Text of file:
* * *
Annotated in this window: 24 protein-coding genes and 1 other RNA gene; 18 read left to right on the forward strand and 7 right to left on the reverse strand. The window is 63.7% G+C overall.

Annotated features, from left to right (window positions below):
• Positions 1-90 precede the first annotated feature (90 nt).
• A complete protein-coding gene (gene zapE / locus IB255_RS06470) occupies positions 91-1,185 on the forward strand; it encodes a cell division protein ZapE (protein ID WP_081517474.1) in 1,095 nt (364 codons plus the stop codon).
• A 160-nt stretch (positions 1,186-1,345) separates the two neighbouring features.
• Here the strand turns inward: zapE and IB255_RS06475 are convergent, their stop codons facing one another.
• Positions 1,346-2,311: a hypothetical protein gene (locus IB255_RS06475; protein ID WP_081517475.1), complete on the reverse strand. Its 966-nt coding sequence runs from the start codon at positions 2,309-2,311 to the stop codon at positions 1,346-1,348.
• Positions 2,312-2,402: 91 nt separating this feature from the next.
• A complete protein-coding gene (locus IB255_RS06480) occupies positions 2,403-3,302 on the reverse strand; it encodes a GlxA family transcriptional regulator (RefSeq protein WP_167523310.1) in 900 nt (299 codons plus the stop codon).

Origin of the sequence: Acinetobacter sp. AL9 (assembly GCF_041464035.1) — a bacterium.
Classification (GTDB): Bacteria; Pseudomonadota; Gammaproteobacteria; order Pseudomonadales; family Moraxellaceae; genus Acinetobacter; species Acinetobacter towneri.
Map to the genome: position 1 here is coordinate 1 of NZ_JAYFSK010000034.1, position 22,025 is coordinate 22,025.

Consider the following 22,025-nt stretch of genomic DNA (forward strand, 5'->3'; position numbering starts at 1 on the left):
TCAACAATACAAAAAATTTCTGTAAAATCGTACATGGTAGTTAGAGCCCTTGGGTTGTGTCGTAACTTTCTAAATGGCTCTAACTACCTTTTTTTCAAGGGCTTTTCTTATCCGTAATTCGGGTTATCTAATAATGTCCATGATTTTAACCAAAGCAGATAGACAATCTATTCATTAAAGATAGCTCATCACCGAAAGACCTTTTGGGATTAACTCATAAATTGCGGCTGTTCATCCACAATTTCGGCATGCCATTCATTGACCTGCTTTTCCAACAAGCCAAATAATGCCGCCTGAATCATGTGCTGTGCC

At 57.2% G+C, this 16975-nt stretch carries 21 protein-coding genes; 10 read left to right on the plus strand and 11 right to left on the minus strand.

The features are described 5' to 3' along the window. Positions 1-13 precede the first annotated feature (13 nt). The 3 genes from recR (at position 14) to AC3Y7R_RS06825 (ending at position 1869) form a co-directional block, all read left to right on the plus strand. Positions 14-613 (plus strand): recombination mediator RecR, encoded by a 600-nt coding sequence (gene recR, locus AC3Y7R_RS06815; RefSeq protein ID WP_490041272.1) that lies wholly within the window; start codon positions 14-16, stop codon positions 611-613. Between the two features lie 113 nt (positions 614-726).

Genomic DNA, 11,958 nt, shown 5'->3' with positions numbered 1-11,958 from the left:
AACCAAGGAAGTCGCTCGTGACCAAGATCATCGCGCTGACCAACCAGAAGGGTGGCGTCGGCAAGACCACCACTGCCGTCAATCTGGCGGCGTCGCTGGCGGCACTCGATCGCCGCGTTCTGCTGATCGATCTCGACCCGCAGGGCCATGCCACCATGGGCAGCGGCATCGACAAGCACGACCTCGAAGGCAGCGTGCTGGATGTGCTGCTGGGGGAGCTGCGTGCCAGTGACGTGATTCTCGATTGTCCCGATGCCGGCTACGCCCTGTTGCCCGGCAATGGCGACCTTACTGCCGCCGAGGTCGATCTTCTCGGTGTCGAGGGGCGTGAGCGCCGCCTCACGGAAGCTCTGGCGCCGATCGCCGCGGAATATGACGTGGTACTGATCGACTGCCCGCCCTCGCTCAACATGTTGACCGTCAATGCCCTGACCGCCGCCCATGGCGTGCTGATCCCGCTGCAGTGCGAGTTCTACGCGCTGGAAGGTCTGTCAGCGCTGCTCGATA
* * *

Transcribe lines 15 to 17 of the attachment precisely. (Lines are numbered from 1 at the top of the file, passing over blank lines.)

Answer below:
At 57.2% G+C, this 16975-nt stretch carries 21 protein-coding genes; 10 read left to right on the plus strand and 11 right to left on the minus strand.

The features are described 5' to 3' along the window. Positions 1-13 precede the first annotated feature (13 nt). The 3 genes from recR (at position 14) to AC3Y7R_RS06825 (ending at position 1869) form a co-directional block, all read left to right on the plus strand. Positions 14-613 (plus strand): recombination mediator RecR, encoded by a 600-nt coding sequence (gene recR, locus AC3Y7R_RS06815; RefSeq protein ID WP_490041272.1) that lies wholly within the window; start codon positions 14-16, stop codon positions 611-613. Between the two features lie 113 nt (positions 614-726).

Genomic DNA, 11,958 nt, shown 5'->3' with positions numbered 1-11,958 from the left: